Powering with Fossil Fuels

MRES considers a variety of factors when determining which fuels to use for generating electricity, including price, availability and reliability. In addition to renewable energy, MRES and our member communities rely on coal, natural gas and diesel generation to reliably and economically serve their customers.

Laramie River Station


The Laramie River Station (LRS) near Wheatland, Wyoming, provides most of our members' power supply needs above their purchases of federal hydroelectricity. The three units of LRS began commercial operations in 1980, 1981 and 1982. LRS is fueled by coal, and the electricity produced at the power plant is sent to substations in Wyoming, Nebraska and Colorado. The substations then deliver it to Missouri Basin Power Project (MBPP) participants.

These participants, a group of six electric utilities that includes the Western Minnesota Municipal Power Agency (WMMPA), own the Laramie River Station. WMMPA is the financing arm of MRES.

Exira Station

Natural Gas

The Exira Station is a nominal 140-megawatt facility that consists of three simple-cycle General Electric LM6000 combustion turbines (each rated at approximately 47 MW) and primarily uses natural gas as fuel with a diesel fuel (No. 2 fuel oil) back-up.

Located near the community of Brayton in Audubon County, Iowa, the facility is constructed on a 76-acre plot, with a footprint of approximately 7 acres. The site also includes modular control buildings, diesel fuel and water storage tanks, mechanical buildings, electric control buildings, electric switchyard, and a short interconnecting 161-kV transmission line.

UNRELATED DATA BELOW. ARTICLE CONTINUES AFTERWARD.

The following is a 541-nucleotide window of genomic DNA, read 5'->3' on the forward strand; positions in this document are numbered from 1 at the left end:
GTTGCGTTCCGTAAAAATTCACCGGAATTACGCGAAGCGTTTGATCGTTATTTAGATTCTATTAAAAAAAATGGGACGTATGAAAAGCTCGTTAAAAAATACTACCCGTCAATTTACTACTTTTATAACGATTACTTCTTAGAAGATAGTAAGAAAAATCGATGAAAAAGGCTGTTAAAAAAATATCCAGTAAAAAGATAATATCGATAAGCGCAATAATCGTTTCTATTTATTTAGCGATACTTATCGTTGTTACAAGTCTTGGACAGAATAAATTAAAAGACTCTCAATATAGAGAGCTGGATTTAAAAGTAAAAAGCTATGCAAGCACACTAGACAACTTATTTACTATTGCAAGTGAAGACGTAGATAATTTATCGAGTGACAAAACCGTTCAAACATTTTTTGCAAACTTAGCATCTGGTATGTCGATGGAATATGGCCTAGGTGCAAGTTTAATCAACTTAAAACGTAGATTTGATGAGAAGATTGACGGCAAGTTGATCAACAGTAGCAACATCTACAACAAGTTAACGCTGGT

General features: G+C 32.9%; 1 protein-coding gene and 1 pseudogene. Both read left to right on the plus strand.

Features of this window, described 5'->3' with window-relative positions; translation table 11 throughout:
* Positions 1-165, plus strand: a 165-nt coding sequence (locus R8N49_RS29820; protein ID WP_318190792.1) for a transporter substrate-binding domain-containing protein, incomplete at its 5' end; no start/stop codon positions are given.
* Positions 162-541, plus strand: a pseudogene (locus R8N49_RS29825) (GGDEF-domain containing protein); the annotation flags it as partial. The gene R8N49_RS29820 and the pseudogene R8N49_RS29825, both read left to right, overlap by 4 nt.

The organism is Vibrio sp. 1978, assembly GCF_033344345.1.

Watertown Power Plant

Fuel Oil

The Watertown Power Plant (WPP) is a diesel fuel-fired peaking facility that was constructed in the late 1970s. WPP was deactivated in the early 1980s because of the availability of lower-cost generation and the slower-than-anticipated load growth of Missouri River Energy Services’ (MRES) members. Then, due to increasing load and the possibility of short-term power and energy sales, WPP was reactivated in late 1994.

WPP is typically operated during times of maximum electric demand or to sell output for a margin over costs. WPP provides 50 MW of firm capacity for MRES.


Additional generation is provided from smaller generating units that are located, owned, operated and maintained by member utilities.

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